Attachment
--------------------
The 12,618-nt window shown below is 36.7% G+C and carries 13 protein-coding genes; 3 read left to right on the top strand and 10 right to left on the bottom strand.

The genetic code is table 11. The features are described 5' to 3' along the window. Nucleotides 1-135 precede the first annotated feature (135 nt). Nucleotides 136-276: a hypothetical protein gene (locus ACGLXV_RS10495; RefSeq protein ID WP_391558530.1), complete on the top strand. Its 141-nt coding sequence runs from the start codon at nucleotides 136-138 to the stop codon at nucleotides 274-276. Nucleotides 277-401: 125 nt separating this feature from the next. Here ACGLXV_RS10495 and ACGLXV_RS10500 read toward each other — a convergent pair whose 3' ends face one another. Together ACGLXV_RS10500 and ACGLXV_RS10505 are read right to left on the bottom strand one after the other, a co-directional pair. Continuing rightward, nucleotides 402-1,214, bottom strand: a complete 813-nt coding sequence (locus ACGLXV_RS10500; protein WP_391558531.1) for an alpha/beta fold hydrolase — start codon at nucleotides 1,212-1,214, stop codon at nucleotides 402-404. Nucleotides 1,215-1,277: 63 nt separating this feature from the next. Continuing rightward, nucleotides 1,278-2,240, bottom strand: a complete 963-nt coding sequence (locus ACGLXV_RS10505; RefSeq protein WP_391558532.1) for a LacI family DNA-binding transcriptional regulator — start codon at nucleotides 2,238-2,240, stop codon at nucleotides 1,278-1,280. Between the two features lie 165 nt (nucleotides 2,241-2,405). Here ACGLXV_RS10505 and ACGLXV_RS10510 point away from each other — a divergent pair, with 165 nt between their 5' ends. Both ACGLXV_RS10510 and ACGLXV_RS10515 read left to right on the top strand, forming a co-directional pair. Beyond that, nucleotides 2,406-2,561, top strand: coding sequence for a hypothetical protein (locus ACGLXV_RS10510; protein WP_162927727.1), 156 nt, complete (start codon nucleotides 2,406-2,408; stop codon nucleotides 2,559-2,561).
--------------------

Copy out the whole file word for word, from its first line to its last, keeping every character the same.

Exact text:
The 12,618-nt window shown below is 36.7% G+C and carries 13 protein-coding genes; 3 read left to right on the top strand and 10 right to left on the bottom strand.

The genetic code is table 11. The features are described 5' to 3' along the window. Nucleotides 1-135 precede the first annotated feature (135 nt). Nucleotides 136-276: a hypothetical protein gene (locus ACGLXV_RS10495; RefSeq protein ID WP_391558530.1), complete on the top strand. Its 141-nt coding sequence runs from the start codon at nucleotides 136-138 to the stop codon at nucleotides 274-276. Nucleotides 277-401: 125 nt separating this feature from the next. Here ACGLXV_RS10495 and ACGLXV_RS10500 read toward each other — a convergent pair whose 3' ends face one another. Together ACGLXV_RS10500 and ACGLXV_RS10505 are read right to left on the bottom strand one after the other, a co-directional pair. Continuing rightward, nucleotides 402-1,214, bottom strand: a complete 813-nt coding sequence (locus ACGLXV_RS10500; protein WP_391558531.1) for an alpha/beta fold hydrolase — start codon at nucleotides 1,212-1,214, stop codon at nucleotides 402-404. Nucleotides 1,215-1,277: 63 nt separating this feature from the next. Continuing rightward, nucleotides 1,278-2,240, bottom strand: a complete 963-nt coding sequence (locus ACGLXV_RS10505; RefSeq protein WP_391558532.1) for a LacI family DNA-binding transcriptional regulator — start codon at nucleotides 2,238-2,240, stop codon at nucleotides 1,278-1,280. Between the two features lie 165 nt (nucleotides 2,241-2,405). Here ACGLXV_RS10505 and ACGLXV_RS10510 point away from each other — a divergent pair, with 165 nt between their 5' ends. Both ACGLXV_RS10510 and ACGLXV_RS10515 read left to right on the top strand, forming a co-directional pair. Beyond that, nucleotides 2,406-2,561, top strand: coding sequence for a hypothetical protein (locus ACGLXV_RS10510; protein WP_162927727.1), 156 nt, complete (start codon nucleotides 2,406-2,408; stop codon nucleotides 2,559-2,561).